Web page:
This green roof was built in 2009 and is situated on the new National Archives building at the corner of Bernstorffsgade and Kalvebod Brygge street in Copenhagen. It covers an area of 7200 m2 and includes pedestrian paths, bicycle paths and benches sheltered from the wind by walls of plant vines (pictures 1-4). There are around 15 plant species planted that aesthetically enhance the view from offices of the National Archive as well as from the hotel Wake Up. These plants are Virginia creeper vine (Parthenocissus quinquefolia) which changes colour from green to red in autumn in photo#5, sedums like kamtschaticum in photo#11 and wild strawberries in photo#6. The green roof is located between two walls of buildings which blocks the city hum as well as its size, it is an ideal place for those who want peace and quiet whether its reading a book, working on their notebook or sunbathing on those rare warm occasions in Denmark.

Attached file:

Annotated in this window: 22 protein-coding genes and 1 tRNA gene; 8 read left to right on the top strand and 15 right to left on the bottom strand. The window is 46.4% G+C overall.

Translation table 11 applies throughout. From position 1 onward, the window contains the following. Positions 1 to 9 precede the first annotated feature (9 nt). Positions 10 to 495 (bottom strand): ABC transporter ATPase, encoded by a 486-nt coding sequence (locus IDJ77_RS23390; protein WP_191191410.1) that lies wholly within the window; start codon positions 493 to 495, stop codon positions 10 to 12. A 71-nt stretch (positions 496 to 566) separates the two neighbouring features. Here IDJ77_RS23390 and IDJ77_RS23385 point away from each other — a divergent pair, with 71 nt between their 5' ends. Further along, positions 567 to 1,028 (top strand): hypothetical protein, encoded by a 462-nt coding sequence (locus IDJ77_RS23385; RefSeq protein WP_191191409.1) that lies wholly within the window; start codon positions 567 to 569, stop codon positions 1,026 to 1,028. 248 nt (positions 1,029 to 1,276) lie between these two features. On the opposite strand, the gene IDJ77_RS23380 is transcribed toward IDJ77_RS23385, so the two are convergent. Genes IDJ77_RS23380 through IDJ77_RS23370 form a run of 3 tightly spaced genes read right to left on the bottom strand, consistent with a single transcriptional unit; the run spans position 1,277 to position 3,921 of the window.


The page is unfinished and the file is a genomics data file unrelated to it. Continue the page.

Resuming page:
The green roof flows into a serpentine urban park, where skaters and extreme cyclists already have taken their spot. The last picture in the gallery is a terrace with a gap space that was specifically created for a tree that was planted under it. This smart solution provides space for integrating nature into otherwise cold and lifeless concrete, metal and glass surroundings.
This green roof is financially supported by Copenhagen's new green roof law that obliges any roof with inclination up to 30 degrees, whether new or refurbishment of old building, to be green. Estimates say that there are around 375,000 m2 of suitable roof space for greening, which is one of many baby steps Copenhagen is taking in an ambitious quest : to be the first capital in the world to achive carbon neutrality by year 2025!